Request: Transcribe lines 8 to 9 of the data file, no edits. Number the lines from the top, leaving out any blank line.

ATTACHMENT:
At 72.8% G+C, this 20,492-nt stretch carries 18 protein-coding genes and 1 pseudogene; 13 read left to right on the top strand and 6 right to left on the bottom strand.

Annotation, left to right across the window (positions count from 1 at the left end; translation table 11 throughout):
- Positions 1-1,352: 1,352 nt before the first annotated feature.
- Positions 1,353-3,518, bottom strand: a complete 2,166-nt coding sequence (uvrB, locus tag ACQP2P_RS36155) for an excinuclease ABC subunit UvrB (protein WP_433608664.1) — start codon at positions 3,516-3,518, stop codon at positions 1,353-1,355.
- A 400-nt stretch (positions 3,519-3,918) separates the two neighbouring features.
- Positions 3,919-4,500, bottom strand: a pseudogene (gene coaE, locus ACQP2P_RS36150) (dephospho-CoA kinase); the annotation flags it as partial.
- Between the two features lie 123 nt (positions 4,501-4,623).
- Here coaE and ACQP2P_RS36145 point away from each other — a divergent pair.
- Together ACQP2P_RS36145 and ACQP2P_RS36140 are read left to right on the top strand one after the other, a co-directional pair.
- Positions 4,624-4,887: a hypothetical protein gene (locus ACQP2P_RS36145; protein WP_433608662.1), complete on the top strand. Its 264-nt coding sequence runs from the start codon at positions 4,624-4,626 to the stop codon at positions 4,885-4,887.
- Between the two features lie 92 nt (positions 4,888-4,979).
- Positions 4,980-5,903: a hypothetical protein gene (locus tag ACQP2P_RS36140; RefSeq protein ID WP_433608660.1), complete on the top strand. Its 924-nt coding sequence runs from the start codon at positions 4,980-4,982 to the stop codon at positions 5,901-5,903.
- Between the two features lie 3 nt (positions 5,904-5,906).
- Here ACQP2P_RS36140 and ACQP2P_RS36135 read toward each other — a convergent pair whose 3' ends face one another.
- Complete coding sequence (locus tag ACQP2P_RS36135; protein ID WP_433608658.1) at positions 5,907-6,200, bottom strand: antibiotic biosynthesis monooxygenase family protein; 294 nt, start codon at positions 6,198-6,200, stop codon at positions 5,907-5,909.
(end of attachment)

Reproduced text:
- Here coaE and ACQP2P_RS36145 point away from each other — a divergent pair.
- Together ACQP2P_RS36145 and ACQP2P_RS36140 are read left to right on the top strand one after the other, a co-directional pair.